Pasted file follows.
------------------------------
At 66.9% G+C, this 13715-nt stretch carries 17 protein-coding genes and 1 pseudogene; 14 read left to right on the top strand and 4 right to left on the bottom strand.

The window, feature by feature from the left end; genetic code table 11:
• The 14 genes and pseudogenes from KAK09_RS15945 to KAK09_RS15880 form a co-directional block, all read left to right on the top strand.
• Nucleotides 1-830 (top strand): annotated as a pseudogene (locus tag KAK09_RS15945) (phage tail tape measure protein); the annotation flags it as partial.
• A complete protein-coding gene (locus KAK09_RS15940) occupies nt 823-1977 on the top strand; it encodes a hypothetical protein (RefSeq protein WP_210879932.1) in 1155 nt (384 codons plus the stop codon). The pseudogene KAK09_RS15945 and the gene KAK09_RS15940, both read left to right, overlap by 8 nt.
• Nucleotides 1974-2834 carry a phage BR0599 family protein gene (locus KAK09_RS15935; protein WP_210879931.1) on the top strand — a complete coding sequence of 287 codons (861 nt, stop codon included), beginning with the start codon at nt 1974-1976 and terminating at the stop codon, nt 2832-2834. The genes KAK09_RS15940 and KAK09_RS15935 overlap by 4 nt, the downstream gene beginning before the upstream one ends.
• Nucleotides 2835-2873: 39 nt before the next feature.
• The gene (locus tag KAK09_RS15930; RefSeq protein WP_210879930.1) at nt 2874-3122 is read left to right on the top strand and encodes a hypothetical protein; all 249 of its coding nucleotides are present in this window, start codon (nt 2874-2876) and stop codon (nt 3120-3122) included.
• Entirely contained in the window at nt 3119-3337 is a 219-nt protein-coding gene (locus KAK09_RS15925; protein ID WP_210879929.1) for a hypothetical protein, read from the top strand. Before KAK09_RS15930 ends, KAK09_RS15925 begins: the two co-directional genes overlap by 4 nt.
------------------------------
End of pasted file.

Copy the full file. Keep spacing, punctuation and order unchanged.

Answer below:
At 66.9% G+C, this 13715-nt stretch carries 17 protein-coding genes and 1 pseudogene; 14 read left to right on the top strand and 4 right to left on the bottom strand.

The window, feature by feature from the left end; genetic code table 11:
• The 14 genes and pseudogenes from KAK09_RS15945 to KAK09_RS15880 form a co-directional block, all read left to right on the top strand.
• Nucleotides 1-830 (top strand): annotated as a pseudogene (locus tag KAK09_RS15945) (phage tail tape measure protein); the annotation flags it as partial.
• A complete protein-coding gene (locus KAK09_RS15940) occupies nt 823-1977 on the top strand; it encodes a hypothetical protein (RefSeq protein WP_210879932.1) in 1155 nt (384 codons plus the stop codon). The pseudogene KAK09_RS15945 and the gene KAK09_RS15940, both read left to right, overlap by 8 nt.
• Nucleotides 1974-2834 carry a phage BR0599 family protein gene (locus KAK09_RS15935; protein WP_210879931.1) on the top strand — a complete coding sequence of 287 codons (861 nt, stop codon included), beginning with the start codon at nt 1974-1976 and terminating at the stop codon, nt 2832-2834. The genes KAK09_RS15940 and KAK09_RS15935 overlap by 4 nt, the downstream gene beginning before the upstream one ends.
• Nucleotides 2835-2873: 39 nt before the next feature.
• The gene (locus tag KAK09_RS15930; RefSeq protein WP_210879930.1) at nt 2874-3122 is read left to right on the top strand and encodes a hypothetical protein; all 249 of its coding nucleotides are present in this window, start codon (nt 2874-2876) and stop codon (nt 3120-3122) included.
• Entirely contained in the window at nt 3119-3337 is a 219-nt protein-coding gene (locus KAK09_RS15925; protein ID WP_210879929.1) for a hypothetical protein, read from the top strand. Before KAK09_RS15930 ends, KAK09_RS15925 begins: the two co-directional genes overlap by 4 nt.